inequality implies that C is convergent at R.
3 Convergent Case: r_{u}>0 and r_{l}<1
The second inequality is a consequence of Wright's theorem.
The first one can be proved as follows in the labelled case.
Differentiating (1) and extracting
coefficients yields
If c_{n}=o(a_{n}), then cutting the sum at n^{1/2} and using c_{k}£
a_{k} in the first part shows that
[x^{n}]A(x)=o([x^{n}]A(x)^{2}),
which implies divergence of A at R.
4 When r_{l}=r_{u}
The result is that every time (r,r) is present in
Table 1, then there are sequences a_{n} and c_{n} of
nonnegative integers
making this happen. The first two lines of the table are dealt with
by exhibiting appropriate examples: general labelled graphs for the
first one; partitions of sets for the other one in view of the
asymptotics of Bell numbers.
In the convergent case, an important tool is the following theorem.
Theorem 2 In the convergent case, if lim c_{n1}/c_{n} exists
(then it is R) and å_{k=w}^{nw}c_{k}c_{nk}=o(c_{n})
for any w(n)®¥, then r_{l}=r_{u}=1/A(R).
We first show how this theorem is used to prove that
every rÎ(0,1) is reached
in the labelled case.
The principle is to construct a
sequence of generating functions C^{[i]}(x) such that the
coefficients j![x^{j}]C^{[i]}(x) are nonnegative integers for 0£
j<i and the value of lim a_{n}^{[i]}/c_{n}^{[i]} is r. Start
with
Then by the theorem,
r=exp(ap^{2}/6), which fixes a. To
construct C^{[k+1]} from C^{[k]}, the coefficient of k!x^{k} is
replaced by its integer part, and the coefficient of x^{k+1}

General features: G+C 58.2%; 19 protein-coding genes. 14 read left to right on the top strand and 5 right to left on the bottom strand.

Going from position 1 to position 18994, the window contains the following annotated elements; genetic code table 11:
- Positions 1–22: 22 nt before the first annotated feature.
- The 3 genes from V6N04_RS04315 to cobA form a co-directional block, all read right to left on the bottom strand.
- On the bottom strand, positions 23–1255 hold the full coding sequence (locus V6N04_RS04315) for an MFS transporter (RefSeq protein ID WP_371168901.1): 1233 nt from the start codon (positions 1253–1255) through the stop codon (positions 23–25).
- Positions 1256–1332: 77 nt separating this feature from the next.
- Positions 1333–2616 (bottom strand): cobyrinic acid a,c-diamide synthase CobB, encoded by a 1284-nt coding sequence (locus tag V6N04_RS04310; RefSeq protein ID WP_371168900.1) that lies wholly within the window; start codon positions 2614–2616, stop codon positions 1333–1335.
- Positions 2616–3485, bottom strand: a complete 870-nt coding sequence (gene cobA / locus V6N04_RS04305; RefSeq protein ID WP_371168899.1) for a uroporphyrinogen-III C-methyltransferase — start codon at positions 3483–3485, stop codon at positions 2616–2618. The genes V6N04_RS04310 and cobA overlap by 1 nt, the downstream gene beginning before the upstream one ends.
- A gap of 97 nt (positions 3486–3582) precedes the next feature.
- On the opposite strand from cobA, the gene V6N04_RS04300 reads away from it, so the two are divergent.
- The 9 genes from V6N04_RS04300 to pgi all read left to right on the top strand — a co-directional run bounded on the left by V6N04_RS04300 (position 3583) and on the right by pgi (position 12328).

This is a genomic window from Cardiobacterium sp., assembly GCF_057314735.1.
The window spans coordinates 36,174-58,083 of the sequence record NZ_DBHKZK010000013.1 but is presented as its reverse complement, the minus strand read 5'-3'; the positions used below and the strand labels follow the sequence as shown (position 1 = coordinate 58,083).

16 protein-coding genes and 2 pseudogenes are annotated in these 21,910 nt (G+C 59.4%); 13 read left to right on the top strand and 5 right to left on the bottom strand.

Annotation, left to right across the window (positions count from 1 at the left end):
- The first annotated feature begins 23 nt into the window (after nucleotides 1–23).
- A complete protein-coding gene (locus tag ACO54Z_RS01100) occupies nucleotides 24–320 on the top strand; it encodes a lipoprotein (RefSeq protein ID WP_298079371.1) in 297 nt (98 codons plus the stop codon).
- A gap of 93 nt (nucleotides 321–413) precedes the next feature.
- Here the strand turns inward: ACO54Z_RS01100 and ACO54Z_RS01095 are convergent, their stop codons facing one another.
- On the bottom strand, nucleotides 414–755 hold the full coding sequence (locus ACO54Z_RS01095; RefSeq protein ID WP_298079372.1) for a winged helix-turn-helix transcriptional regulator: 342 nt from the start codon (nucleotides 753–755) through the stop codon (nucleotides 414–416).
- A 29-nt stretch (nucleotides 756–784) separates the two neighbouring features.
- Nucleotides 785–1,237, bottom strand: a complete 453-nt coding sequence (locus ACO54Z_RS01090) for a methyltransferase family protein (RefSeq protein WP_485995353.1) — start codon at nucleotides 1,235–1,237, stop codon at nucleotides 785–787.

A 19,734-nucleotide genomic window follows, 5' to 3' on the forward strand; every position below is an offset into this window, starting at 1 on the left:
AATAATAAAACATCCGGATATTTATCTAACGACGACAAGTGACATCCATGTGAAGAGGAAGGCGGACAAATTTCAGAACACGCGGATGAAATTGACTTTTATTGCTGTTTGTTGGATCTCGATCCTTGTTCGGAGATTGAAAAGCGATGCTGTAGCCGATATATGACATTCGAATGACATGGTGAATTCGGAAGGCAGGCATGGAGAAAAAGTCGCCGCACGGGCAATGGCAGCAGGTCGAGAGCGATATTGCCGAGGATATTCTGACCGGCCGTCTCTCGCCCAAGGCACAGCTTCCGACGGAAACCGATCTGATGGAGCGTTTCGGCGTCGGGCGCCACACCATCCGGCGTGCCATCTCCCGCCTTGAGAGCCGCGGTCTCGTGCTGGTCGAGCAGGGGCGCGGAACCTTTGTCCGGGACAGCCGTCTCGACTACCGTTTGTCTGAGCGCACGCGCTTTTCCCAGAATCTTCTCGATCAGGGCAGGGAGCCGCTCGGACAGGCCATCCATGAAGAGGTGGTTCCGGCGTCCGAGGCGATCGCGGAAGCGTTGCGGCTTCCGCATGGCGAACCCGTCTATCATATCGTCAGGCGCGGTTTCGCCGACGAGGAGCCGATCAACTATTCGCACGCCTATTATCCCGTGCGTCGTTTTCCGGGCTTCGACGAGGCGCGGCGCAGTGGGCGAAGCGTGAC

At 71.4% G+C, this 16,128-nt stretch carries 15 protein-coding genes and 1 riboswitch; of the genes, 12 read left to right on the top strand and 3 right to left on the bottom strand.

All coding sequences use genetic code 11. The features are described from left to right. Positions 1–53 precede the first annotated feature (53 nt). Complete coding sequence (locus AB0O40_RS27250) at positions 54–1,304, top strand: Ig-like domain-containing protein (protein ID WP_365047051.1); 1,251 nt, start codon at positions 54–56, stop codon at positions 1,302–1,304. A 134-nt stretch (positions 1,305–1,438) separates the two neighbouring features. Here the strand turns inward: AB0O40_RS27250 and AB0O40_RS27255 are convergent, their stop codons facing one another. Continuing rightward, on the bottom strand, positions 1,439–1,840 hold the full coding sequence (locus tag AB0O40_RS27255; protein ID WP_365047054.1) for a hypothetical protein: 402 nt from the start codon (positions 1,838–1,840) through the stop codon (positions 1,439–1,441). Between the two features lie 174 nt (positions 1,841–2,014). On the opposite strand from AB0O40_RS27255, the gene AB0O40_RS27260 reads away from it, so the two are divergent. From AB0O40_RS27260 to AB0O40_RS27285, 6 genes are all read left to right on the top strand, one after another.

is increased to keep r unchanged. The increase is at
most R^{1}/k! which is sufficiently small compared to its
original value so that the conditions of the theorem still hold.
Therefore the limit C^{[¥]} also satisfies the theorem. A
similar argument gives the unlabelled case.
Proof.[Proof of the theorem] In the labelled case, the hypothesis is
used in an induction on d to obtain
the following asymptotic estimates and bounds on c_{n}^{(d)}=[x^{n}]C(x)^{d}:

c_{n}^{(d)}<K^{d1}c_{n} for some K and sufficiently large n;
 c_{n}^{(d)}~ dC(R)^{d1}c_{n} uniformly for d£ D(n), where
D(n)®¥.
The conclusion follows from there by extracting the coefficient
of x^{n} in A(x)=åC(x)^{d}/d!.
A proof in the unlabelled case is given in [2].
5 Conclusion
Many properties related to connectedness can be
deduced from very little information on the counting sequence of the
connected components. Much more than indicated here is known if extra
smoothness conditions on the sequence are satisfied. Also, results
regarding the limiting distribution are known. We refer
to [2] for details. Still, a large part of
Table 1 remains unproved, mostly regarding the
existence of structures with the announced (r_{l},r_{u}).
References
 [1]

Bender (E. A.), Cameron (P. J.), Odlyzko (A. M.), and Richmond (L. B.). 
Connectedness, classes and cycle index. Combinatorics,
Probability and Computing, vol. 8, 1999, pp. 3143.
 [2]

Bender (Edward A.), Cameron (Peter J.), and Richmond (L. Bruce). 
Asymptotics for the probability of connectedness and the distribution
of number of components, 1999. Preprint.
 [3]

Bergeron (F.), Labelle (G.), and Leroux (P.). 
Combinatorial species and treelike structures. 
Cambridge University Press, Cambridge, 1998, xx+457p.
Translated from the 1994 French original by Margaret Readdy, With a foreword
by GianCarlo Rota.
 [4]

Cameron (Peter J.). 
On the probability of connectedness. Discrete Mathematics,
vol. 167/168, 1997, pp. 175187.
 [5]

Wright (E. M.). 
A relationship between two sequences. Proceedings of the London
Mathematical Society, vol. 17, 1967, pp. 296304.
This document was translated from L^{A}T_{E}X by
H^{E}V^{E}A.